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Diversity of Needs

We as humans are definitely not robots or clones. It’s why our program experiences and the ongoing communication that follows fosters exploring the possibilities, discovering potential and acting authentically. This purposeful mission flows from our deep belief in the potential of each individual. Any cohort of participants that we work with obviously is going to contain a diversity of needs. This is something that we really value. We want to meet each of the students (individually and collectively) where they are. Then from this place strive to engage, challenge and inspire, so we can most effectively and holistically support their learning and leadership journey.

“Diversity is the one true thing we all have in common. Celebrate it every day.” — Author Unknown

A few weeks ago a Year 3 teacher wrote on their feedback form, ‘Children actively engaged throughout. Special needs students catered to expertly’. Then last week we received from a Year 4 teacher, ‘Cameron is a gifted teacher who inspires all those around him to be better people. The children had a marvellous experience’. These examples of the feedback we receive give us a chance to be reminded of some of the amazing students we have the privilege to support. Each participant has an important, valuable and authentic contribution to add within a program day. Each participant also shows us, and all those around them during the day, that we all have a diversity of needs, gifts and talents, that we are all in this together and we are all capable of making a difference in our own and others lives.

“We are all different, which is great because we are all unique. Without diversity life would be very boring.” — Catherine Pulsifer

First to come to mind as I reflect is one of the children from the program day referred to by the Year 3 teacher above. A boy, who through being positively supported by his teacher, me as the facilitator and his peers, thrived within the program experience. As I observed where he started the day (inside the hall but behind a wall on some stairs with the teacher beside him), to where he transitioned to (his curiosity leading him to begin to engage with me, the space and other students from a chair now in the program area), to where he ended up as the day progressed (fully engaged and contributing within the program), left I and the teacher involved feeling completely energised. It really is a privilege to be given a glimpse into the complexities that make up a students journey of potential. I’m always left feeling grateful, humbled and inspired.

“We need to give each other the space to grow, to be ourselves, to exercise our diversity. We need to give each other space so that we may both give and receive such beautiful things as ideas, openness, dignity, joy, healing, and inclusion.” — Max de Pree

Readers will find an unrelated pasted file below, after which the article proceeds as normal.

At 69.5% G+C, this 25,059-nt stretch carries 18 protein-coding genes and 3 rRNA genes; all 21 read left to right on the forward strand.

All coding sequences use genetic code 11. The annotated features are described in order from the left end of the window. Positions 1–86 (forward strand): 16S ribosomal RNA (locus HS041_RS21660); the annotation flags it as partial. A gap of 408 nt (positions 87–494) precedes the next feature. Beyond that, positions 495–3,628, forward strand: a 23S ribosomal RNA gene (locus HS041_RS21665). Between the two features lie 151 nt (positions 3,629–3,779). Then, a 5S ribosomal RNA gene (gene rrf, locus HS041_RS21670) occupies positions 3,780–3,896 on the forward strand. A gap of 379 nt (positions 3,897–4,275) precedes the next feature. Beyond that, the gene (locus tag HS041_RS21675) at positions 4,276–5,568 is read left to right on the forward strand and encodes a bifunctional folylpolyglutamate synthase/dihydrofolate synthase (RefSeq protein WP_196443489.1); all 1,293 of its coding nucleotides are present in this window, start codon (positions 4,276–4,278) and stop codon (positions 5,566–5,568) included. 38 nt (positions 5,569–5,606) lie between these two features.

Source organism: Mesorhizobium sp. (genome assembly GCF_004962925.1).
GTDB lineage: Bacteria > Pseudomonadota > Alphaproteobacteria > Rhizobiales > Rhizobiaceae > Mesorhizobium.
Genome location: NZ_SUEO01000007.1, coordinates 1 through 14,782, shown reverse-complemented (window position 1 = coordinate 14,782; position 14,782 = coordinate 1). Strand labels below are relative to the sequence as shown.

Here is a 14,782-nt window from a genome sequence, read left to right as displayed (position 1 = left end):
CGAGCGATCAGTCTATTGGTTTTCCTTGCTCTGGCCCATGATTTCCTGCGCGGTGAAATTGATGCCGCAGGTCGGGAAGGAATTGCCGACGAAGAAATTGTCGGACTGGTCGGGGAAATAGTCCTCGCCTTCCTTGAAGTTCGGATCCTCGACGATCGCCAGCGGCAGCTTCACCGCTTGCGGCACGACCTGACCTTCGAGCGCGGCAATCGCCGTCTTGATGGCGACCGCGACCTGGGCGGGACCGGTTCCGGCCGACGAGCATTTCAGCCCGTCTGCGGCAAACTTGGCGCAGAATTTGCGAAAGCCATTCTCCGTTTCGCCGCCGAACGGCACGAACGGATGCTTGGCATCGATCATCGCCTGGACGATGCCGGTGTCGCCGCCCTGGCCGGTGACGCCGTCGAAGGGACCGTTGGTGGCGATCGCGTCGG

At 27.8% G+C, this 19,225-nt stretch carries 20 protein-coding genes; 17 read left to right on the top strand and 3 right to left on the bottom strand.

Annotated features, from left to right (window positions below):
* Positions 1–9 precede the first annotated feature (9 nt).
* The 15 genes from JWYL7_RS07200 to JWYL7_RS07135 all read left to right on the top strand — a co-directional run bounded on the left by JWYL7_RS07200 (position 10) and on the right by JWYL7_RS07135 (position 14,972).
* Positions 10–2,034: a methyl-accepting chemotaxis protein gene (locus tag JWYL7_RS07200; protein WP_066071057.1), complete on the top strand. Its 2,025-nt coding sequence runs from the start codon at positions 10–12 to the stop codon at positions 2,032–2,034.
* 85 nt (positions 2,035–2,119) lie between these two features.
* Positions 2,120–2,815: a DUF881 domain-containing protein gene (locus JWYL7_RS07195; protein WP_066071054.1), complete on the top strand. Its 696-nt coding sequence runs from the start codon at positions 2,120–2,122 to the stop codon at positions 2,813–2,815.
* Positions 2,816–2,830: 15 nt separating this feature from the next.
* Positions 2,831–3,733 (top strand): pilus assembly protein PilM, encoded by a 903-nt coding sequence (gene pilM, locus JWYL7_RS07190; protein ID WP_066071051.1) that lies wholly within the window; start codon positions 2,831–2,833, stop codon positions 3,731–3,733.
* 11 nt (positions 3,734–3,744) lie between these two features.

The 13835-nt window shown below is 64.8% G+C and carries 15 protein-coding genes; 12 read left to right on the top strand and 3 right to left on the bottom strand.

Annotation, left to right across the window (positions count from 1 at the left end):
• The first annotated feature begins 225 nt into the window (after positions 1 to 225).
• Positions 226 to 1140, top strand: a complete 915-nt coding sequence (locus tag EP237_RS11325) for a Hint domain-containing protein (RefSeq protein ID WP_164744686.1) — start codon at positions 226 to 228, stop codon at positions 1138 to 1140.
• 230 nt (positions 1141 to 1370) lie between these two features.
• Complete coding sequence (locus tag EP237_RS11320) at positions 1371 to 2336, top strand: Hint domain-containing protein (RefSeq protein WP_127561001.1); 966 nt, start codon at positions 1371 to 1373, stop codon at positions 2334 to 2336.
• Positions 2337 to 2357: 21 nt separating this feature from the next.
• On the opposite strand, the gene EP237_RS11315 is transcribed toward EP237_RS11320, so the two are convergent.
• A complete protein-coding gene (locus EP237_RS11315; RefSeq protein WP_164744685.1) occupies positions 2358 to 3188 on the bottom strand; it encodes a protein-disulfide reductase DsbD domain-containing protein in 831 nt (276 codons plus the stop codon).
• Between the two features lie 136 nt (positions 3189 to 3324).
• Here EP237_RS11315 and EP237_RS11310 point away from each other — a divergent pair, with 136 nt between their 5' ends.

Next to come to mind is a boy from the program day described above by the Year 4 teacher. It had similarities but also differences to the one described in the last paragraph. The main difference being his expressing to me the journey that the experience provided for him. As we neared the end of the half day program he explained that he was hesitant in the beginning, enjoyed different parts from then on and now wished he could keep working with me for the full day. I sincerely thanked him for everything that he’d brought to the group (in particular some insightful language choices during our final reflection), enthusiastically explained that we’d have the chance to work together again next year when he was in Year 4, as well as the opportunity of full day programs the following two years when he is Year 5 and 6. I look forward to again being left feeling grateful, humbled and inspired by his, as well as each of his peers, thoughts, words and actions in the coming years.

“For success, attitude is equally as important as ability.” – Walter Scott

Lastly is a boy who completely and utterly floored me with his important, valuable and authentic contribution to a program last week. This boy has profound hearing and language challenges but that diversity of needs definitely did not have any bearing on his attitude or involvement throughout. Whilst completing one of my favourite design and make challenges he kept enthusiastically showing and explaining to me what he and his partner were doing (because of his hearing and language challenges I wasn’t able to verbally comprehend but I could definitely feel it and conceptually comprehend). Then what absolutely left me feeling grateful, humbled and inspired was when his hand shot up during our group reflection afterwards. He confidently rose from his seated position and with such passion shared his thoughts (again because of his hearing and language challenges I and the group wasn’t able to verbally comprehend but I and the group could definitely feel it and conceptually comprehend). What a gift it is to be surrounded by such diverse, unique and authentic individuals each and every program day!

“A lot of different flowers make a bouquet.” — Muslim saying

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